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More on Gestalt Therapy

Gestalt is a relational, client-centered, experiential, and phenomenological therapy in which therapists help clients to focus on the here-and-now and on their innate and unique wholeness, excitement, and potential for growth.  A Gestalt therapist is trained not to analyze, judge or otherwise get in the way of the client's own natural and embodied processes. In Gestalt it is deeply believed that the client is the expert on themselves.


Relational and Client-Centered

The relationship between therapist and client is central and their interaction contributes to the nature of the work. The therapist does not assume a distancing role or persona with the client, but they know to step out of the process when that is needed. Gestalt therapists help facilitate growth processes and authentic relating. Their training has taught them to explore and experiment with the natural processes of expression and healing so that they can guide their clients to do the same. The therapist attends to their own presence in the room and assists the client to do the same. The client is the center of the work and directs the healing as much as possible, while the therapist encourages dialogue and the recognition of the mutual impact they each have on each other.



Gestalt therapists look for what in you is excitable and ready to grow. They look for unresolved or unfinished business: areas in the client's life where it is evident that events in the past or formative interactions within relationships were not resolved and for which experiential therapeutic work can be set up for as much resolution, fulfillment, and growth as possible. In this way Gestalt actively works in the present to deal with the past, and helps allow clients to move forward. The therapist's expertise is gradually taught to the client, and over time the client will see how this expertise is actually innate wisdom that has been covered up by familial, social, cultural, political, and global norms and conditioning.



Phenomenology is the study of subjective experience, or the study of consciousness from the first person point of view. The therapist directs the client's attention to their phenomenology, and through a focusing on information and objects perceived in the moment through all of the senses, awareness is increased. When individuals have more awareness, they can start to drop their habits and conditioning and begin to access and operate from deeper needs, impulses, and truths. The client's phenomenology, what and how they perceive and sense and how the body responds, can be used to shape self-led experiments in and outside of the therapy room.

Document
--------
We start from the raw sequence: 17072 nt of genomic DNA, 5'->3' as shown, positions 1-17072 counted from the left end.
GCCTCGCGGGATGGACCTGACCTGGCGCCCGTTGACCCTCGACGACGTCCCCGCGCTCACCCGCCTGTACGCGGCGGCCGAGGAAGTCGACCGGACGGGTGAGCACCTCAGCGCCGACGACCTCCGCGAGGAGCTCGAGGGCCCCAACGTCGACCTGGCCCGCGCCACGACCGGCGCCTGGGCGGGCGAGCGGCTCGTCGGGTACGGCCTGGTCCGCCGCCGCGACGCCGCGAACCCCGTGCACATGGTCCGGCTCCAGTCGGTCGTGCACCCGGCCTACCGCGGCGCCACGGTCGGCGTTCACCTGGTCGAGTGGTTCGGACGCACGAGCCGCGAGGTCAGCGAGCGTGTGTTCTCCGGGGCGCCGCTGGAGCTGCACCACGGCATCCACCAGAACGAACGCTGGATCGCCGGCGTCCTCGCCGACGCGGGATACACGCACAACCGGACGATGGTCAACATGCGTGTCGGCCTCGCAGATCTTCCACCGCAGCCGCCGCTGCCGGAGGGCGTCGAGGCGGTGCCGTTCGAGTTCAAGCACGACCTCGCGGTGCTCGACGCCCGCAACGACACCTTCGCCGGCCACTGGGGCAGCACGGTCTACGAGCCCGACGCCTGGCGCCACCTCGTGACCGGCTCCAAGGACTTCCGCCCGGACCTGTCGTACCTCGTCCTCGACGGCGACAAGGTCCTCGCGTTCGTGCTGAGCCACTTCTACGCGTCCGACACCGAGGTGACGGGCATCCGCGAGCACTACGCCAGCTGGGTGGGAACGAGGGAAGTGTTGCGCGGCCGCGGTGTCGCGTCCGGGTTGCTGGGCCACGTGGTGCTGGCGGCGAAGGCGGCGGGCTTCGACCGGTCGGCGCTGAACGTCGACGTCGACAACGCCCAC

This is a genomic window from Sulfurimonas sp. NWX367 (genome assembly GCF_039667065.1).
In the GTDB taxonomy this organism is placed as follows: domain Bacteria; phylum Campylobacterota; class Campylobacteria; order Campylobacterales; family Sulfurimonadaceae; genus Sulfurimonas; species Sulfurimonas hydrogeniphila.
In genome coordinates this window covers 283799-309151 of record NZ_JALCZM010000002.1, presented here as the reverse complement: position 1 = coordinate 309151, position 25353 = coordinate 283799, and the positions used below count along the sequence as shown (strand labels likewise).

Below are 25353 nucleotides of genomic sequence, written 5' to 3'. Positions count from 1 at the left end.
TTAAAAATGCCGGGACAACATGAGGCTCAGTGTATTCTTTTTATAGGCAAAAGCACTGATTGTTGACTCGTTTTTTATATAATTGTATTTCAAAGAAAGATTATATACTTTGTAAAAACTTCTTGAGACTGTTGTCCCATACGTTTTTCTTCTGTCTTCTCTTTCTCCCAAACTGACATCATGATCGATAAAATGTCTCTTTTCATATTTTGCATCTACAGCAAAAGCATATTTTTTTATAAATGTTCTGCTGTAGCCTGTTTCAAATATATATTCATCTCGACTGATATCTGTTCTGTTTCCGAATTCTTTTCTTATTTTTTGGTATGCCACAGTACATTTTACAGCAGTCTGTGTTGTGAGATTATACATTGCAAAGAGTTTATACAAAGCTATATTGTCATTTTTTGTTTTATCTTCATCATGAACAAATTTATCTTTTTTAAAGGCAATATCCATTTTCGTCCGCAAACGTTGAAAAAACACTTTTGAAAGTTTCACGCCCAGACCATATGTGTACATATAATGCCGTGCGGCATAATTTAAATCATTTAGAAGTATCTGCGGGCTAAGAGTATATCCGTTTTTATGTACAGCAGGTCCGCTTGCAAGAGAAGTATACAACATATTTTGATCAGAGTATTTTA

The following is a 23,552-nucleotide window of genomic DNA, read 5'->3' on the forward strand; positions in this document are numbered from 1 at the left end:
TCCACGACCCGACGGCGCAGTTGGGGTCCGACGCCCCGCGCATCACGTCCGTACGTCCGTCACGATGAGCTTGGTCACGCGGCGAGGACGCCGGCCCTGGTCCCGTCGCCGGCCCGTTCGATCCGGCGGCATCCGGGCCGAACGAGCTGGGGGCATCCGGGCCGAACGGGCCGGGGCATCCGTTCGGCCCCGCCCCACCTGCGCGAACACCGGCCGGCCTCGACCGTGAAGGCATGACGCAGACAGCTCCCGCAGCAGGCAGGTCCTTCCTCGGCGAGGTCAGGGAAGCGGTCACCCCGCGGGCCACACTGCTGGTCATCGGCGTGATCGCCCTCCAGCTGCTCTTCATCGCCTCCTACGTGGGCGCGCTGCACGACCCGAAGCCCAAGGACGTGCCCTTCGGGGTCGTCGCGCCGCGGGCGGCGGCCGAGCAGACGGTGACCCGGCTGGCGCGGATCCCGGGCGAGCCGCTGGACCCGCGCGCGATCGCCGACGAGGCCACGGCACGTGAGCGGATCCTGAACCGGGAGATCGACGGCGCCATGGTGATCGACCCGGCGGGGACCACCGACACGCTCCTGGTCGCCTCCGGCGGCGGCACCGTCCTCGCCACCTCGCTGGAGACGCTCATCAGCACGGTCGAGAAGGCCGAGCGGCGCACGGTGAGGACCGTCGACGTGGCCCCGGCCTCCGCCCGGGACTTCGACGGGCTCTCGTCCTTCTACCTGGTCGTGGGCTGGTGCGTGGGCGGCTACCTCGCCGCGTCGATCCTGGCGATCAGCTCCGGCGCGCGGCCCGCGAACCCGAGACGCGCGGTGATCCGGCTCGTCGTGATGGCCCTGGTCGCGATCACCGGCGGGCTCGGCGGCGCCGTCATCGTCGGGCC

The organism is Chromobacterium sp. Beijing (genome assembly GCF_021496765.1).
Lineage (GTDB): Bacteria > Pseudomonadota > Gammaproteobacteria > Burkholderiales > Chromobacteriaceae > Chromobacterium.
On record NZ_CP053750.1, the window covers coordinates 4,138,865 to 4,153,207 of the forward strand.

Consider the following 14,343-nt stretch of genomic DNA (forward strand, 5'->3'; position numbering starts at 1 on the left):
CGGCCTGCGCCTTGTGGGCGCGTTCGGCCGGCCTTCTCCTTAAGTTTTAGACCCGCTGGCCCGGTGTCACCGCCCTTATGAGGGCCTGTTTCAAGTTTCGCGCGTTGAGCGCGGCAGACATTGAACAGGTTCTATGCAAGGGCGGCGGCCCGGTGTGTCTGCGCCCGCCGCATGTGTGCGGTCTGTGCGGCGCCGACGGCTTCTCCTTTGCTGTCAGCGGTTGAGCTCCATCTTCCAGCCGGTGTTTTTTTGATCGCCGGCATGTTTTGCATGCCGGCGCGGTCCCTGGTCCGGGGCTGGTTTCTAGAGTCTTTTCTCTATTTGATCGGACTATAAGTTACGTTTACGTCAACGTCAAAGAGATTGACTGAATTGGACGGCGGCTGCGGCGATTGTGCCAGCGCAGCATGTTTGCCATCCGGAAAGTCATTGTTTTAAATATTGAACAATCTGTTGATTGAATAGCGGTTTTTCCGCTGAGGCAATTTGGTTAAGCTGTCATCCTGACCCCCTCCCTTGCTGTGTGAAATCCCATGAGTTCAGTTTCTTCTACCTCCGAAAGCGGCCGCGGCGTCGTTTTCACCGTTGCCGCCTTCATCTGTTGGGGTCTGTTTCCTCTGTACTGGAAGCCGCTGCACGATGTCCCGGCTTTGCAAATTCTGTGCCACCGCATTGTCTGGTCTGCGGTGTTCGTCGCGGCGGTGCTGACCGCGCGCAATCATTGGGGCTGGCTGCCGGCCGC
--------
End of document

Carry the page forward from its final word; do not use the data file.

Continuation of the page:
A Little History and Gestalt's Place in the Big Picture

Fritz and Laura Perls and Paul Goodman were the most influential contributors to Gestalt therapy, beginning in the 1940s. Fritz Perls is thought of as the founder of Gestalt therapy, and his influences included traditional Psychoanalysis (particularly psychodrama), Reichian character analysis, Existential philosophy, Eastern religion, and earlier Gestalt psychology. Gestalt in turn has had a major impact on the field of psychotherapy. Many Gestalt practices have become so well integrated into the field that contemporary practitioners aren't always aware of the Gestalt roots of what has been taught to them in other newer modalities of therapy.


Gestalt psychotherapy is just one aspect of Gestalt.  The word is loosely translated from the German as "a unique whole" (or "the whole that is not the sum of its parts). In its most expansive definition Gestalt is a philosophy promoting the full living of life.

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